SWEAT BATHING HAS BEEN as common to people as the making of bread and the squeezing of the grape. Numerous cultures through history have discovered that the sweat bath, in one form or another, enlivens both body and spirit.
Although sweat bathing has only recently entered America’s contemporary life, it thrived here long before Columbus in the form of sweat lodges and temescals.
Imagine literally sweating yourself around the world, as Mikkel Aaland did – lying on a marble slab in a Turkish hammam enduring a delicious pummeling by a fierce masseur or basking in the profound tranquility of a mushi-buro in Kyoto.
Aaland spent three years on his pilgrimage sweating with people in far parts of the world-in the ancient smoke saunas (savusaunas) of rural Finland, boisterous banias in Russia, neighborly temescals in a Mexican village, and a Navajo sweat lodge in the Southwest.
Aaland, a second generation Norseman who speaks several Scandinavian languages, brought back a rich store of photographs and experience from his world travels. His book, in my estimation, is a revelation. “Sweat is beautiful,” he declares. They used to say that only horses sweat, that men perspire and women glow, thereby suggesting that sweating is undesirable and should be suppressed by anti-perspirants.
Aaland touches a sensitive nerve in the gentile and those of us who don’t sweat for a living. He explains that if we don’t sweat regularly, we deprive ourselves of a vital bodily function. The skin is our body’s largest and most complex organ and plays an important role in our fitness.
For years I extolled the glories of the hot tub, its virtues which surpass those of a lonely bath. Aaland shows that a hot tub is an idle luxury compared to the deep restorative heat of a sauna. An induced sweat cleanses the body from inside out, purging it of toxins from polluted environments. The modern shower, by comparison, is but a superficial rinsing. He also explains the positive effects from negative ions, created when water is splashed on red-hot sauna rocks.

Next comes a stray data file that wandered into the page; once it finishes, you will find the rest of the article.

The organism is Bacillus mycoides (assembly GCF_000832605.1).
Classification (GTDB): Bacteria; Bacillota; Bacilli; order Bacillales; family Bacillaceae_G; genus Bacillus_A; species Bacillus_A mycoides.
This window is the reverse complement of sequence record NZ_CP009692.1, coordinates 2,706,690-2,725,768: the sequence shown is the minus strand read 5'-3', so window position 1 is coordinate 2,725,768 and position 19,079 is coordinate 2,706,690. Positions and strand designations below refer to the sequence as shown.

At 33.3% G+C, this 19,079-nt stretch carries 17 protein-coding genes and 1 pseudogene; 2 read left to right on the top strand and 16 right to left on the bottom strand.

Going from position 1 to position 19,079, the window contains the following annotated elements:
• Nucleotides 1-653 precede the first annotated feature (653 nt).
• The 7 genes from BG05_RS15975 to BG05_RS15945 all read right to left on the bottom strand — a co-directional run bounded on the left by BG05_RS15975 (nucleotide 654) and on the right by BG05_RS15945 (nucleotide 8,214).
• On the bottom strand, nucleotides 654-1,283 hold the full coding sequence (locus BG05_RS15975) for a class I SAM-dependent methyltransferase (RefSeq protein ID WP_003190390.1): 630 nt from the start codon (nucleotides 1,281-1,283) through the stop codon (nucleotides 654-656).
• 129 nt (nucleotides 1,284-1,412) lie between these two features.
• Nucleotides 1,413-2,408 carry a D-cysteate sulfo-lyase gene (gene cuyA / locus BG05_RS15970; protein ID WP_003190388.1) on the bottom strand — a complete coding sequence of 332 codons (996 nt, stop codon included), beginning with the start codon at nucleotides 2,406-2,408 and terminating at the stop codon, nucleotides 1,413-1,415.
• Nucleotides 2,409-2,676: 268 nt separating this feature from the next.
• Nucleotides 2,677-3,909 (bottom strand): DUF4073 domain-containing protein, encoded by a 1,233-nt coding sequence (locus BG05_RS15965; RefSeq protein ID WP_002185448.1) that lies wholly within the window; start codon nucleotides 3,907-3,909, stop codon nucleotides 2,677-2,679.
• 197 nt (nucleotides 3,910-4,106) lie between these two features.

A Tai Chi master tells of a gathering of the oldest men in his province. The youngest were in their seventies and some were well into their nineties. They sought to determine the secret of their longevity. One by one, they described their various diets, exercise programs, herbal remedies, ways of living; but they came to no general agreement about any one of these things. Finally, they realized that the one practice they all had in common and that was each of them, in one way or another, managed to make himself sweat every day. This was their secret.
Aaland has a vision of public saunas appearing on street corners throughout America, trail sweats glowing in mountain campsites, sweat baths in schools, skyscrapers and factories-a vision of people everywhere basking in the healthful warmth and camaraderie of a sweat bath.
Sweat bathing, undoubtedly, is more important now in these sedentary times than ever before, in the same sense that so many of us have turned to jogging, tennis and jumping rope to keep our bodies alive.
–Leon Elder, a.k.a Noel Young
Publishers note: with the exception of additional color images and some minor edits, this is a faithful reproduction of the original version of Sweat published in 1978. Some of the nomenclature and references are therefore dated.
TO MY FAMILY ON BOTH SIDES OF THE ATLANTIC
SWEAT would not have been possible without the aid and support of the Finnish Sauna Society; friends in Chico, Berkeley and Finland; and many sweat bath researchers and enthusiasts around the world. (A list of people and organizations who assisted me can be found in the Appendix.) I give special thanks to Martti Vuorenjuuri, author of Sauna kauta aikion; Jack Swanson, writer/editor and friend; Paul Lynn, M.D., holistic health educator in Santa Rosa, California, who advised me on the physiological effects of sweat bathing; Kris Aaland, my father, who helped me with the construction chapter; Irene Petrel, Albany sauna designer; and, most heartily, Noel Young and all the others at Capra Press.